Blog Tour – The Keeper of the Night

Hello hello and welcome or welcome back to my little bookish corner of the internet. Today is my stop on the blog tour for The Keeper of the Night by Kylie Lee Baker organised by TBR and Beyond Tours that you can find the schedule for here. I’ll be sharing my interview with Kylie today and my review later on in the month.

Synopsis:
Death is her destiny.
Half British Reaper, half Japanese Shinigami, Ren Scarborough has been collecting souls in the London streets for centuries. Expected to obey the harsh hierarchy of the Reapers who despise her, Ren conceals her emotions and avoids her tormentors as best she can.

When her failure to control her Shinigami abilities drives Ren out of London, she flees to Japan to seek the acceptance she’s never gotten from her fellow Reapers. Accompanied by her younger brother, the only being on earth to care for her, Ren enters the Japanese underworld to serve the Goddess of Death… only to learn that here, too, she must prove herself worthy. Determined to earn respect, Ren accepts an impossible task—find and eliminate three dangerous Yokai demons—and learns how far she’ll go to claim her place at Death’s side.

Hi Kylie, thanks for taking the time to speak to me about your upcoming release, The Keeper of the Night. How has the journey been, from hopeful writer to published author?
Thank you for having me! As for my writing journey, like a lot of people, I started quite young. I’ve been very lucky in that my parents always encouraged me to write, sent me to a lot of writing workshops when I was a kid, and supported my Creative Writing major in college, so by the time I graduated, I knew writing was always going to be part of my life. My senior thesis in college was a contemporary fantasy novel, which got me my agent but ultimately didn’t sell. The Keeper of Night was my second novel, and I always felt strongly that I wanted it to be my debut because it was much more personal than anything I’d ever written.

What made you want to tell this story in particular?
I felt upset that the othering and objectification I experienced from Asian communities wasn’t widely acknowledged, and wanted to address those feelings through a book. Through Ren’s journey, I wanted readers to understand that for many mixed race people, there is no safe oasis anywhere in the world. I thought a book might help people understand how I felt better than I could articulate in a blog post or tweet thread. But I wanted to deliver that message through an adventure story, because speculative fiction is the only kind that interests me, personally.

How did you go about combining your own fictional world with the historical information you needed for an accurate setting?
The worlds of the Reapers and Shinigami were interesting because I got to pull historical information from a much broader time period than I did when writing the real world. Consider this: you have these creatures who are hundreds, even thousands of years old, and generally quite conservative. They interact briefly with humans every night but don’t live among them. Therefore, they’re not going to be up-to-date on human fashion trends, language, or technology. Some of them might be clinging to traditions from centuries ago (like the pillory Ren describes, an old English punishment device which was abolished—for humans—a couple decades before the story takes place, but the tradition is still going strong for Reapers!) while some might be trying to adapt to modern times (like the Collections agent who grudgingly has a lightbulb on his desk, despite most of the catacombs still being lit by candlelight). So, while I tried to research the human world as thoroughly as I could, I pulled the most interesting parts of history together for the worlds of Reapers and Shinigami.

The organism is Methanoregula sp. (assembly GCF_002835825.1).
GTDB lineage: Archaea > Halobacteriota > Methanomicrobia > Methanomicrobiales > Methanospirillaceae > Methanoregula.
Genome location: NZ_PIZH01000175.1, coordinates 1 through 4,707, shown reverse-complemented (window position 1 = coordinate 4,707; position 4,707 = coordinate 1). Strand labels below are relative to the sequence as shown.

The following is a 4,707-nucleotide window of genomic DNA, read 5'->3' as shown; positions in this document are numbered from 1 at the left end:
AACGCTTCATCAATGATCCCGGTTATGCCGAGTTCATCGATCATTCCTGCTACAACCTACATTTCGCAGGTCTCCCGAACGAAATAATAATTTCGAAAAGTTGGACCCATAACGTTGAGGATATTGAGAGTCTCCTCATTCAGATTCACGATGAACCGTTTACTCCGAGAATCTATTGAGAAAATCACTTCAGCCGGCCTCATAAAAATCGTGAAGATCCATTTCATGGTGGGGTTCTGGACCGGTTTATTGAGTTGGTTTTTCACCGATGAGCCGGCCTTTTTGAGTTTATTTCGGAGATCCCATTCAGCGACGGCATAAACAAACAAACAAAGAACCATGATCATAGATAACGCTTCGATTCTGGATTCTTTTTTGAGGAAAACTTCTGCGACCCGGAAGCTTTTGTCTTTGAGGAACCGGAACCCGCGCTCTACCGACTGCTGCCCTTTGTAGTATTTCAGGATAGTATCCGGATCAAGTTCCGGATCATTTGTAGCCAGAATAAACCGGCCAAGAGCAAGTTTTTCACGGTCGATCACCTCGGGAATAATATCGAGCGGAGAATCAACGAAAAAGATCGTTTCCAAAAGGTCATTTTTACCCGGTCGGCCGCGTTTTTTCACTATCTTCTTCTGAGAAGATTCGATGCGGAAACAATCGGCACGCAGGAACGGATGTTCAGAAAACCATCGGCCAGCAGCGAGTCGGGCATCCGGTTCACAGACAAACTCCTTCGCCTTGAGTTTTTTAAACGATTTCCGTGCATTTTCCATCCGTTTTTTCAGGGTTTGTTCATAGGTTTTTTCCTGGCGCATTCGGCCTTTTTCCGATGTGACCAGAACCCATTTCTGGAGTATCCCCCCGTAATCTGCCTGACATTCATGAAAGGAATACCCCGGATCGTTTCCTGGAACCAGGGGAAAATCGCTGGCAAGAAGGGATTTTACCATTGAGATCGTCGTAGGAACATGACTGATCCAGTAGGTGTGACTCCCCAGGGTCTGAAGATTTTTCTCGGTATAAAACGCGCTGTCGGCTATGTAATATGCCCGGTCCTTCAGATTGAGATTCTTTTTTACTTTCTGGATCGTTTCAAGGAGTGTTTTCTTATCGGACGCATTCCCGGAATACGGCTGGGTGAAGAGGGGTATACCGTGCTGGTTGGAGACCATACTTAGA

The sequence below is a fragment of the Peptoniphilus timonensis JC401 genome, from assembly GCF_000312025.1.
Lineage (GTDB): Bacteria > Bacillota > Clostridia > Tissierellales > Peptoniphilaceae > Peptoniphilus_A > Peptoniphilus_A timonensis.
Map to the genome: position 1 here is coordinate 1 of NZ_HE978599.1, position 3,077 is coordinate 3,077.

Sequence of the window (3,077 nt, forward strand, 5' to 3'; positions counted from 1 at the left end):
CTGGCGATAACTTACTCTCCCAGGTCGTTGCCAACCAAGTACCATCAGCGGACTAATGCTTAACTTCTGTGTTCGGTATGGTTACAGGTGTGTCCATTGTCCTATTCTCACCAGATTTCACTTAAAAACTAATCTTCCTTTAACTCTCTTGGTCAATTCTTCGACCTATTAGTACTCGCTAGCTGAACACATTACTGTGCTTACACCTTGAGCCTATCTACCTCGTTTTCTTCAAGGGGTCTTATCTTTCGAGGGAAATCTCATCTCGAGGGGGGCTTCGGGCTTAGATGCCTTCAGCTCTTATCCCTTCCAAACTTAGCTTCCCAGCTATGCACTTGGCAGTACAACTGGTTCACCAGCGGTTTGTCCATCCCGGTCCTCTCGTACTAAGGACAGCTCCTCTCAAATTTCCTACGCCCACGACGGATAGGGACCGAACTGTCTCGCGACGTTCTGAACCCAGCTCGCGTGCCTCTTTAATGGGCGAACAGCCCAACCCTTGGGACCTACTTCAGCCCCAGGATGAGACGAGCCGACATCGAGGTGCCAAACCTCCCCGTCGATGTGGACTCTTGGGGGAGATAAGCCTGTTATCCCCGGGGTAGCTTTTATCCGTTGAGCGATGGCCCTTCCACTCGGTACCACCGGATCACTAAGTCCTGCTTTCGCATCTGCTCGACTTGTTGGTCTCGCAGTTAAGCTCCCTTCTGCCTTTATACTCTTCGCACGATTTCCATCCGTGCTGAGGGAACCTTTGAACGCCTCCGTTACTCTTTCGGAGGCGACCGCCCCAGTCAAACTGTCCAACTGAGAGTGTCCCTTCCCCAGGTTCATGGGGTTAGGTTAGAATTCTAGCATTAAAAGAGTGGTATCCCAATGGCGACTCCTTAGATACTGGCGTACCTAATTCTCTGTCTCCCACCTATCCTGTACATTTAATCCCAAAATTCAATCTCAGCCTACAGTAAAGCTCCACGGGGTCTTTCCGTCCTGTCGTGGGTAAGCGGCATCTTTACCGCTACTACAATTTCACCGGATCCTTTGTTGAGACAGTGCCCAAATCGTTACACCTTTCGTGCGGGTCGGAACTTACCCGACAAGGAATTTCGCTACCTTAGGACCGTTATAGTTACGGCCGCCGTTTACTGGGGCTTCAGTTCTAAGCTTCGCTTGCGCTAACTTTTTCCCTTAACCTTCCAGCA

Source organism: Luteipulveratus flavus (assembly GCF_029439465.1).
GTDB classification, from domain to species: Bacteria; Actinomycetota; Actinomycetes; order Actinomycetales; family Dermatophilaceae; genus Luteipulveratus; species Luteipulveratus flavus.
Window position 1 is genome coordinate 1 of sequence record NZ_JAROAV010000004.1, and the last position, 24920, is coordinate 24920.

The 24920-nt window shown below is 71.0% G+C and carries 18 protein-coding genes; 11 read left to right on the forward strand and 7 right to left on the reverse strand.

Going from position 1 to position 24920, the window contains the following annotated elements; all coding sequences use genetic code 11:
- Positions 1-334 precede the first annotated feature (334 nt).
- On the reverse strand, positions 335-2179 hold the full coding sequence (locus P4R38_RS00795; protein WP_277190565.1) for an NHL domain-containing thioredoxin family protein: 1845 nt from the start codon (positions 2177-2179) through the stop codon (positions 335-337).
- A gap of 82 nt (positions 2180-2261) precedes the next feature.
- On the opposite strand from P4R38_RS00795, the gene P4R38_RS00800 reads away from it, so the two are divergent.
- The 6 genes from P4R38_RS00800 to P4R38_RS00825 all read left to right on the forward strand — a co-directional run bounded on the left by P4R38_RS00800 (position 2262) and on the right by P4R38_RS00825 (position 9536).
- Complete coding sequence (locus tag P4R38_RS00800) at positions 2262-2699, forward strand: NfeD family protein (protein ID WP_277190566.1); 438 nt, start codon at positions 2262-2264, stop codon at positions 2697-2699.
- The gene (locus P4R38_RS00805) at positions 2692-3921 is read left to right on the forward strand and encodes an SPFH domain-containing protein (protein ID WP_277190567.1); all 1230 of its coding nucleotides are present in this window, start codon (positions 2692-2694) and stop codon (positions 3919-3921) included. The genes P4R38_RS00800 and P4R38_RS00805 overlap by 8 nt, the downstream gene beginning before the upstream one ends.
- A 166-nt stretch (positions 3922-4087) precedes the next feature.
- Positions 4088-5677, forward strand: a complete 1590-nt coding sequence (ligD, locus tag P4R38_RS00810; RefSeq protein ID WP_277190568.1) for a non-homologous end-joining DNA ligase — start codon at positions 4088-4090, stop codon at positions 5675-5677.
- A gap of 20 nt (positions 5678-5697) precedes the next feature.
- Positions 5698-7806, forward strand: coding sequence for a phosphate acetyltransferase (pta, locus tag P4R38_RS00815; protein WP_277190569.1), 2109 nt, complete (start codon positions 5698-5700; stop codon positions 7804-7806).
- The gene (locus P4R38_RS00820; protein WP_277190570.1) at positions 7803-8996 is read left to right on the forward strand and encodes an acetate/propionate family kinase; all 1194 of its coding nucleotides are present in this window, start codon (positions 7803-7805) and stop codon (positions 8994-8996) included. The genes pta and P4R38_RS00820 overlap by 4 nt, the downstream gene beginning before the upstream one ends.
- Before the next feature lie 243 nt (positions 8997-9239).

Do you have a set routine when it comes to the way you write? 
I’ve changed day jobs three times, moved countries, and started grad school since the time I started drafting The Keeper of Night, so my routine is always changing. I used to write at 5:00AM before work and honestly have no idea how I dragged myself out of bed to do that, but that was how most of the first draft of The Keeper of Night came to be. These days I tend to work afternoons and split my mornings between my homework and writing. But mornings for me start closer to 7am than 5am now, thankfully.

Who do you think this book will most resonate with?
Mixed race readers, and anyone who’s craving unapologetically fierce Asian heroines.

Finally, how would you describe The Keeper of the Night in three words?
I’m borrowing two of these from my Kirkus review, but: dark, gruesome, powerful.

Book Links
Good Reads
Amazon US / Amazon UK
Barnes & Noble
Book Depository
Indigo
IndieBound

About the Author
Kylie Lee Baker grew up in Boston and has since lived in Atlanta, Salamanca, and Seoul. Her work is informed by her heritage (Japanese, Chinese, & Irish) as well as her experiences living abroad as both a student and teacher. She has a BA in creative writing and Spanish from Emory University and is pursuing a master of library and information science degree at Simmons University. In her free time, she plays the cello, watches horror movies, and bakes too many cookies. The Keeper of Night is her debut novel.

Author Links
Website
Twitter
Instagram
Good Reads

Thanks for joining me today for this step into a wonderful, dark fantasy world, and of course thank you to Kylie for her time. I’ll be sharing my review soon, and I can’t wait to tell you my thoughts.

Thanks for stopping by! Come back soon✨

4 Comments

  1. This book sounds very interesting. Reading your review makes want to read it. Plus, it has some Asian vibes. I’m definitely adding this book to my TBR. Thank you for sharing your review with me.

    Like

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